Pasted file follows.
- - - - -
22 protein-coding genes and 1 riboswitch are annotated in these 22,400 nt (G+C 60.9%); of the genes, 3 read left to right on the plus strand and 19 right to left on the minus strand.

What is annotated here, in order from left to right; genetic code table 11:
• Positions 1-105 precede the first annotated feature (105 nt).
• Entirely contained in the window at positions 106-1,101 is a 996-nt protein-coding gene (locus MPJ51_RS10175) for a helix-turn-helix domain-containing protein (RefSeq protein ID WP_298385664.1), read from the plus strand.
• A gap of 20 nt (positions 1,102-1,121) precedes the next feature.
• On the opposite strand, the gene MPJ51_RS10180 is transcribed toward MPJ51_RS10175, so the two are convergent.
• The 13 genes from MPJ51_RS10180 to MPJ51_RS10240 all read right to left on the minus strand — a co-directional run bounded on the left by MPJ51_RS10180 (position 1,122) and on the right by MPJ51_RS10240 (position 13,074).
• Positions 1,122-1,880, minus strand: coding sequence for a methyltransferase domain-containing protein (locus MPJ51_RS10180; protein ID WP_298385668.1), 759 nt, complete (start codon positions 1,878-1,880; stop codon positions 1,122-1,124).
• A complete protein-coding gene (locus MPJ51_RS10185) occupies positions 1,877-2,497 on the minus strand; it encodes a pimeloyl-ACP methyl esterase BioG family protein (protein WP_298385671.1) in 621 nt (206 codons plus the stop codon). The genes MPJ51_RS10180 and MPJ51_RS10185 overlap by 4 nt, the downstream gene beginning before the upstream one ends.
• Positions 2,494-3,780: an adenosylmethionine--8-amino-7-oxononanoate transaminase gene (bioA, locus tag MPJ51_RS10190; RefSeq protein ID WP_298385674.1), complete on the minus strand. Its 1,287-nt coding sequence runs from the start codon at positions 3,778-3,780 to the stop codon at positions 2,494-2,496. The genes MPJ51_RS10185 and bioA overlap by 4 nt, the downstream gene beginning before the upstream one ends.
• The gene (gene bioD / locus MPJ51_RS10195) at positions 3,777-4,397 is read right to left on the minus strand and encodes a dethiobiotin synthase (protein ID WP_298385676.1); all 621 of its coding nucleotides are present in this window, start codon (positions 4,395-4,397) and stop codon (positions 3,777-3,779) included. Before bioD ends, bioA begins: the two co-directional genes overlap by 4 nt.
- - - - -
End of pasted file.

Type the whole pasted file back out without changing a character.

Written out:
22 protein-coding genes and 1 riboswitch are annotated in these 22,400 nt (G+C 60.9%); of the genes, 3 read left to right on the plus strand and 19 right to left on the minus strand.

What is annotated here, in order from left to right; genetic code table 11:
• Positions 1-105 precede the first annotated feature (105 nt).
• Entirely contained in the window at positions 106-1,101 is a 996-nt protein-coding gene (locus MPJ51_RS10175) for a helix-turn-helix domain-containing protein (RefSeq protein ID WP_298385664.1), read from the plus strand.
• A gap of 20 nt (positions 1,102-1,121) precedes the next feature.
• On the opposite strand, the gene MPJ51_RS10180 is transcribed toward MPJ51_RS10175, so the two are convergent.
• The 13 genes from MPJ51_RS10180 to MPJ51_RS10240 all read right to left on the minus strand — a co-directional run bounded on the left by MPJ51_RS10180 (position 1,122) and on the right by MPJ51_RS10240 (position 13,074).
• Positions 1,122-1,880, minus strand: coding sequence for a methyltransferase domain-containing protein (locus MPJ51_RS10180; protein ID WP_298385668.1), 759 nt, complete (start codon positions 1,878-1,880; stop codon positions 1,122-1,124).
• A complete protein-coding gene (locus MPJ51_RS10185) occupies positions 1,877-2,497 on the minus strand; it encodes a pimeloyl-ACP methyl esterase BioG family protein (protein WP_298385671.1) in 621 nt (206 codons plus the stop codon). The genes MPJ51_RS10180 and MPJ51_RS10185 overlap by 4 nt, the downstream gene beginning before the upstream one ends.
• Positions 2,494-3,780: an adenosylmethionine--8-amino-7-oxononanoate transaminase gene (bioA, locus tag MPJ51_RS10190; RefSeq protein ID WP_298385674.1), complete on the minus strand. Its 1,287-nt coding sequence runs from the start codon at positions 3,778-3,780 to the stop codon at positions 2,494-2,496. The genes MPJ51_RS10185 and bioA overlap by 4 nt, the downstream gene beginning before the upstream one ends.
• The gene (gene bioD / locus MPJ51_RS10195) at positions 3,777-4,397 is read right to left on the minus strand and encodes a dethiobiotin synthase (protein ID WP_298385676.1); all 621 of its coding nucleotides are present in this window, start codon (positions 4,395-4,397) and stop codon (positions 3,777-3,779) included. Before bioD ends, bioA begins: the two co-directional genes overlap by 4 nt.